# Need some OLS model help

I need some help with calculating a OLS regression model.

The model is $sales = b_{0} + quantity^{b_{1}}$, and the objective is to find the own-price elasticity calculated at the means, $\frac{\delta \, quantity}{\delta \, price} \times \frac{price}{quantity}$.

Where $sales = price \times quantity$.

So, as far as I understand, I have to model a OLS with quantity as the dependent variable, and price as the independent variable, log transformed in some fashion to get the $b_{1}$ estimator down. But any way I try to manipulate the formula, I get a very ugly expression, and I'm not sure how I would implement it in R. Anyone got some advice?

• Are you trying to estimate a demand curve (i.e. how consumer demand for the product varies as a function of price)? Or are you trying to estimate a supply curve (i.e. how change price lead firms to produce more or less)? Commented Oct 4, 2016 at 21:20
• Your model supposes there is some floor on sales equal to $b_0$, regardless of quantity. Is that really plausible? And to find the price elasticity wouldn't you want to model quantity vs price rather than sales vs quantity?
– whuber
Commented Oct 4, 2016 at 21:30

This is more "thinking out loud" than any kind of firm guidance, but it might perhaps be of some help.

let $y=\text{price}$, and $x=\text{quantity}$. Then your model says something like

$y \cdot x = \beta_0+x^\beta_1 +\eta$

but nothing was stated about $\eta$. I assume that for a multiplicative-type variable likes sales the variance would be roughly proportional to the mean (and your mention of logs encourages me in that line of thinking). In that case:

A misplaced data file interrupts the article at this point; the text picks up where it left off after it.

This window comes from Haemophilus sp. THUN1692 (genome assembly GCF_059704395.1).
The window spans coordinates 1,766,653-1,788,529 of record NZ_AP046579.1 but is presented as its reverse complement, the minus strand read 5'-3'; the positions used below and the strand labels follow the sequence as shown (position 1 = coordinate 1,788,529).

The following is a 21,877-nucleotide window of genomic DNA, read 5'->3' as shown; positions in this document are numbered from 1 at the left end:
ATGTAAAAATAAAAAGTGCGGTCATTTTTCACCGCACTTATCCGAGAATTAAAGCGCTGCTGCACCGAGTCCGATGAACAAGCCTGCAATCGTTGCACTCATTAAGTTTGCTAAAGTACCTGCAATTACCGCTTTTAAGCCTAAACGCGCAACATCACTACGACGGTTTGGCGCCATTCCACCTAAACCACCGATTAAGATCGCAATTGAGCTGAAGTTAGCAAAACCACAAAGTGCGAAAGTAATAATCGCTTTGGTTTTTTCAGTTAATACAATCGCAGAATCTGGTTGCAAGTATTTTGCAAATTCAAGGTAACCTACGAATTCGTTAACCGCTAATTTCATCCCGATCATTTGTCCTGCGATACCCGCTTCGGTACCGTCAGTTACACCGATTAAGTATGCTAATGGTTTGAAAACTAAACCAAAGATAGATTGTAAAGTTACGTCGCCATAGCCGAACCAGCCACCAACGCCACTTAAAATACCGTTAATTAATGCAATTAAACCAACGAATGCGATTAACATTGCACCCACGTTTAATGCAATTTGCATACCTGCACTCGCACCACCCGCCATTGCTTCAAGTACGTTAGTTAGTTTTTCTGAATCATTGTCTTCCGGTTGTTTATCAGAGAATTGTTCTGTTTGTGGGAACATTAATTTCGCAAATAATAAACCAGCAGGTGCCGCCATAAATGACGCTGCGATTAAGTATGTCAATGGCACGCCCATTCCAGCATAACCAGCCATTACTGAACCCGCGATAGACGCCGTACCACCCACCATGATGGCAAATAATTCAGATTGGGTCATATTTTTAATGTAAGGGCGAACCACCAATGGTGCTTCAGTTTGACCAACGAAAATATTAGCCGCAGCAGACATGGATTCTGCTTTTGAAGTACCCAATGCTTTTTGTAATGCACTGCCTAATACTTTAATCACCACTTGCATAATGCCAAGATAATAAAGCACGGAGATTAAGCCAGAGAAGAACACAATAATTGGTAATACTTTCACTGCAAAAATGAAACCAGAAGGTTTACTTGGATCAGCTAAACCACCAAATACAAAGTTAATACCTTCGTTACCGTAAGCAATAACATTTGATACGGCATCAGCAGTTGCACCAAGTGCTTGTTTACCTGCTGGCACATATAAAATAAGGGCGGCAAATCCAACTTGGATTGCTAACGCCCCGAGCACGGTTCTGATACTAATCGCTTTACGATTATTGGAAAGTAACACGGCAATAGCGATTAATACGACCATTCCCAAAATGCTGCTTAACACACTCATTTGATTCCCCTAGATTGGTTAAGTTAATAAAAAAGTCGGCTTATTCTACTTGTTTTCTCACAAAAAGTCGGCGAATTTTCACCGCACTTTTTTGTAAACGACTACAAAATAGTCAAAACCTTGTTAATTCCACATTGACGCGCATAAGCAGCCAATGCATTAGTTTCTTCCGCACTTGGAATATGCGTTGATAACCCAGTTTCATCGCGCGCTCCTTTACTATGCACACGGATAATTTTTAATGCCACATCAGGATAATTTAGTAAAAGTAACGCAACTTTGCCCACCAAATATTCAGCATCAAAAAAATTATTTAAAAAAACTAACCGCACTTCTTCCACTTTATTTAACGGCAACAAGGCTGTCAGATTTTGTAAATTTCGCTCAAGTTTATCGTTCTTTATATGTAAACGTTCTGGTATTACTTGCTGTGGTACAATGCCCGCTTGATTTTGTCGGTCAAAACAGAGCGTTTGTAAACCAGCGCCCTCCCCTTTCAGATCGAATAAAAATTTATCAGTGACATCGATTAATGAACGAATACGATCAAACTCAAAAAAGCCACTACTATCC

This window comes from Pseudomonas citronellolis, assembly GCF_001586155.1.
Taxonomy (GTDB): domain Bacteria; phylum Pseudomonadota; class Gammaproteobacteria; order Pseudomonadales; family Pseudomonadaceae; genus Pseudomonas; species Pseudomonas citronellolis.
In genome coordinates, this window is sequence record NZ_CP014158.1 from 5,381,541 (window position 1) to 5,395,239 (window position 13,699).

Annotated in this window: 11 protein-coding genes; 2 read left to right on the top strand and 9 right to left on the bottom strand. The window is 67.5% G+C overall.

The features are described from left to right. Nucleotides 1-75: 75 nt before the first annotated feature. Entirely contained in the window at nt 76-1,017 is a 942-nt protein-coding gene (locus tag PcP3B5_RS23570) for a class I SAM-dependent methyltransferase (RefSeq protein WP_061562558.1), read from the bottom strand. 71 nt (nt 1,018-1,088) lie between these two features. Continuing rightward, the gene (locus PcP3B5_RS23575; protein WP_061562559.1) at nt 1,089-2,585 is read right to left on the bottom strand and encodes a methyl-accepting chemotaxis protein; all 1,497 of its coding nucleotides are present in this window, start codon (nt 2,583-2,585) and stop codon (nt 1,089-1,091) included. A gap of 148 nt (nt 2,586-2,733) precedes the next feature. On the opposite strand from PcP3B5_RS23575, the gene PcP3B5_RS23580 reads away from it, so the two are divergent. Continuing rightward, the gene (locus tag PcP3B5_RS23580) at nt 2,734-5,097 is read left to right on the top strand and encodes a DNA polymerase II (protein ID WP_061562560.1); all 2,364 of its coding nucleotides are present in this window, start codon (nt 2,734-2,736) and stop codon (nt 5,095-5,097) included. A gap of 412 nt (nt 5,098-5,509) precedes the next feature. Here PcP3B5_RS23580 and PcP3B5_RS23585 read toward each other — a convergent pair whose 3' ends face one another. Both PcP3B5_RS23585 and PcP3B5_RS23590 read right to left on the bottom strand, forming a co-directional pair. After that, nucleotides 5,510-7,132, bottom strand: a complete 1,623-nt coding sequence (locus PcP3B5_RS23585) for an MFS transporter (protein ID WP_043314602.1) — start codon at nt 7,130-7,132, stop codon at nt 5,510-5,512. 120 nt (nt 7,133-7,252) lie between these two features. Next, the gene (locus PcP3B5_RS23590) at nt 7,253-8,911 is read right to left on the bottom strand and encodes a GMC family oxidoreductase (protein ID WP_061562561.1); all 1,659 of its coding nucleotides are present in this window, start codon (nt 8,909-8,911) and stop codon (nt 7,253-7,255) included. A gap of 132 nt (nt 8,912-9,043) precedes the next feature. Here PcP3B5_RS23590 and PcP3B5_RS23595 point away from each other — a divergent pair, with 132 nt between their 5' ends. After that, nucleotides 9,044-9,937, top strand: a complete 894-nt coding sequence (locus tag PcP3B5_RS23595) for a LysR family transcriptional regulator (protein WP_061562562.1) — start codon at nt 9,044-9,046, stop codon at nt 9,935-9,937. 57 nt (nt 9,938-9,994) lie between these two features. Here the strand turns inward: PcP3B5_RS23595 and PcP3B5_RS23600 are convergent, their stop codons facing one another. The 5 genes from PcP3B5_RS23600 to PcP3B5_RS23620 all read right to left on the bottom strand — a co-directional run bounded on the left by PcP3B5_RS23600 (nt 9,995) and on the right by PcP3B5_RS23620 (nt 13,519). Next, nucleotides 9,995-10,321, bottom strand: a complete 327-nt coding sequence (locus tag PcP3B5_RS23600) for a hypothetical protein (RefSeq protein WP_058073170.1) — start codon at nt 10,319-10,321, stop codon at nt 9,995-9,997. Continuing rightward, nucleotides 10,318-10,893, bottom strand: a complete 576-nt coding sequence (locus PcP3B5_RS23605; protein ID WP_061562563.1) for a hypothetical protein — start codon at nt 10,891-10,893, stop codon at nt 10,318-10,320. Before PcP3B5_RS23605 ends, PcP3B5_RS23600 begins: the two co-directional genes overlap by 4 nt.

Dividing through by $x$

$y = \beta_0/x+x^{\beta_1-1}+ \eta/x = \beta_0 x_0+ x^{\beta_1^*} + \epsilon$

Now if on this scale you can regard the variance as nearly constant, you could fit the equation via nonlinear least squares. Alternatively you could do some form of variance modelling, re-weighting via IRLS, or variance-adjustment if necessary; I'm not sure what would be seen as suitable for what you're doing (but it may not be needed if the variance specification it broadly reasonable).

now $\frac{\partial y}{\partial x} = -\beta_0/x^2+ (\beta_1-1) x^{\beta_1-2}$

and so the reciprocal of own price elasticity would be

$\frac{x}{y} (-\beta_0/x^2+ (\beta_1-1) x^{\beta_1-2})$

$=\frac{1}{y} (-\beta_0/x+ (\beta_1-1) x^{\beta_1-1})$

and hence I think the elasticity you want would be

$\frac{y}{-\beta_0/x+ (\beta_1-1) x^{\beta_1-1}}$

or

$\frac{y\times x}{-\beta_0 + (\beta_1-1) x^{\beta_1}}$

... which you can evaluate at the mean or whatever as needed.